On July 12, London, Ont.-based Trojan Technologies received word from the United States Coast Guard (USGC) that the company’s appeal of a USCG to support an alternative testing method for their ultra-violet (UV) based ballast water management systems was denied.

The USCG released a public statement regarding their position through the U.S. Coast Guard’s blog post stating, “The appeals were denied on the grounds that Coast Guard Marine Safety Center lacked the discretion to approve a testing alternative that would change the discharge standard. In addition, the manufacturers were not able to show that their systems met the regulatory requirements for approval of an alternative test.”

Four manufacturers of UV ballast water treatment submitted appeals requesting the USGC to consider the “Most Probable Number” (MPN)-based method as equivalent to the required testing procedure. All four On July 12, 2016, the Coast Guard issued final agency action denying these appeals.  This denial is final agency action.

Trojan Technologies issued this response:

“The U.S. Coast Guard’s stated willingness to harmonize its testing protocols with those of the IMO is critical to resolving the very challenging situation that global ship owners face.  As the IMO reaffirms its definitions and testing protocols in the next few months, the objective scientific evidence and international support for the MPN method will become increasingly apparent and as such we anticipate that the Coast Guard will, with appropriate guidance from U.S. Congress, also soon apply standards and test protocols that facilitate Type Approval of eco-friendly UV-based ballast water treatment systems.”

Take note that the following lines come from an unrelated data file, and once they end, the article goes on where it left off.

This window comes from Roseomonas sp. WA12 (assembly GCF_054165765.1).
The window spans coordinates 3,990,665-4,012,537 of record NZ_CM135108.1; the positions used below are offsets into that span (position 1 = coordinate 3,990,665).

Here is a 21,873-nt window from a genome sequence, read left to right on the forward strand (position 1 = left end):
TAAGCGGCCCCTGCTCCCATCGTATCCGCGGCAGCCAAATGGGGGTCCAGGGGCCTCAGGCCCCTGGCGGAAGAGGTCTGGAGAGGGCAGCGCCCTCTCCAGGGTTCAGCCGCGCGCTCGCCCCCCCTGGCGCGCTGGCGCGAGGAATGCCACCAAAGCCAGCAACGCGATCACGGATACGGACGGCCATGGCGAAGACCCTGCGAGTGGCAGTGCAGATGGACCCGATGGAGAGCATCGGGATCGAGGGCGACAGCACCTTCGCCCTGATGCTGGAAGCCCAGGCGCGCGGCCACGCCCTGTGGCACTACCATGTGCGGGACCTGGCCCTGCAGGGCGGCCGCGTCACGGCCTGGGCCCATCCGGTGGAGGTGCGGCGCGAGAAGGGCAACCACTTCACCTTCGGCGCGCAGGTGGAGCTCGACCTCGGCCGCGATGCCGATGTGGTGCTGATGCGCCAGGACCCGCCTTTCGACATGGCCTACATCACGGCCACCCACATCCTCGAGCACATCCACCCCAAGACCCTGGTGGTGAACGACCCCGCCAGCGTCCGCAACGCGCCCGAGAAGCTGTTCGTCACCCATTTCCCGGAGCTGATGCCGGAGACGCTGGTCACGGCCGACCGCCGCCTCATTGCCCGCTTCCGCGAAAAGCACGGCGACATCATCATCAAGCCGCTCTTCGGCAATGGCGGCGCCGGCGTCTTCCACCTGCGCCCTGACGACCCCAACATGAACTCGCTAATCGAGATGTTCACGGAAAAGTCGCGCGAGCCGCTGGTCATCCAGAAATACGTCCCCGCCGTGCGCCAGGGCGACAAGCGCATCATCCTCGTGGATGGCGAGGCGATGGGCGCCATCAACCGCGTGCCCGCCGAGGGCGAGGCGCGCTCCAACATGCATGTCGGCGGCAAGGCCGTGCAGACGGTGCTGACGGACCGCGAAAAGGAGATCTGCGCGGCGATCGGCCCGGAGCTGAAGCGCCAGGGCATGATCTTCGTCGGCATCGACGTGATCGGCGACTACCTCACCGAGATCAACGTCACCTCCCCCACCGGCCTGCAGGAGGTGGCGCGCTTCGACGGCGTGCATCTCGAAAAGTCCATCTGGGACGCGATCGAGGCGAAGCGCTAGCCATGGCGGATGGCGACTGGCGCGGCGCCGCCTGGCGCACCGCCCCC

Trojan Technologies’s chief technology officer, Linda Gowman told WC, “We remain committed to being successful in this regulatory challenge, although, clearly, our battle is not yet over.”

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In making this final determination, the Coast Guard reviewed over 20,000 pages of material submitted in the appeals. The Coast Guard also reviewed an independent analysis of the proposed MPN-based method, prepared by the Naval Research Laboratory, which concluded that the proposed alternative is not equivalent to the requirements.

To read the WC feature story on the USGS decision in relation to the International Marine Organization’s regulations click here.

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